Alternative Voting Systems in International Organizations and the Binding Triad Proposal to Improve UN General Assembly Decision

TitleAlternative Voting Systems in International Organizations and the Binding Triad Proposal to Improve UN General Assembly Decision
Publication TypeMonographs
Year of Publication2001
AuthorsSzasz PC
Abstract

This monograph analyzes weighting factors in international organizations and explains a proposal to amend the United Nations Charter to allow the General Assembly to pass binding resolution with approval of a supermajority of members. Under this proposal, for a resolution to be binding, it would require the support of nations whose combined contributions in dues comprise a majority of the U.N. budget and combined population's compromise a majority of the world population.

Full Text

Excerpts from Mr. Szasz's Conclusions:
The unanticipated drastic change in the composition of the Assembly, the OMOV (one member one vote) rule... led to the practice of adopting numerous resolutions that did not in fact represent the will of a significant portion of the world community. This in turn led to the resort to consensus decision making, which in many respects constitutes a retreat to the unanimity principles of the League of Nations.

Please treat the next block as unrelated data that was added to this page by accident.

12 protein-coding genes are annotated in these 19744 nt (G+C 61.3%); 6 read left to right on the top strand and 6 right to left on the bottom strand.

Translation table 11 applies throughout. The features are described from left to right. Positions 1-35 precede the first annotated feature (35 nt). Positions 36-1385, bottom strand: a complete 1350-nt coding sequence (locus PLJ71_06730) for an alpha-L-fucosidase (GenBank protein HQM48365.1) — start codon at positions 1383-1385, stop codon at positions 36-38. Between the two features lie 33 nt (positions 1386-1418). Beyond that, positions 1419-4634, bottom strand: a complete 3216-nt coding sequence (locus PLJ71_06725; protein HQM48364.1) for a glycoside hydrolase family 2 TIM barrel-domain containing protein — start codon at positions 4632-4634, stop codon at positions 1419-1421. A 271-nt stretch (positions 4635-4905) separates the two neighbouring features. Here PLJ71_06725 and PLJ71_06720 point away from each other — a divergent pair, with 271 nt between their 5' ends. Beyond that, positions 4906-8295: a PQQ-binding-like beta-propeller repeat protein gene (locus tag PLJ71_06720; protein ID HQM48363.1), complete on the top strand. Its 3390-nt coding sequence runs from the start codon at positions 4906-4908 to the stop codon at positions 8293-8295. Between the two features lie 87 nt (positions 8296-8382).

It thus has become timely to think seriously of introducing some kind of weighting of votes in the General Assembly's decision-making process - particularly in respect of certain especially significant decisions... As to weighting, only two possible factors commend themselves: population and contributions. However as both of these would, if based on raw data, lead to apparent inequities in the opposite direction (i.e., to excessive power to the most populous and richest states), some formula for compressing the raw figures should be developed.

Arguably another defect in the operations of the General Assembly is that, except in respect of matters substantially internal to the organization, it only has the power to make recommendations...various defects in the treaty-making and adopting process make it desirable that this process be supplemented by one for the direct adoption of legislation by the General Assembly.

(Excerpts taken from pages 59 & 60 of Monograph 17)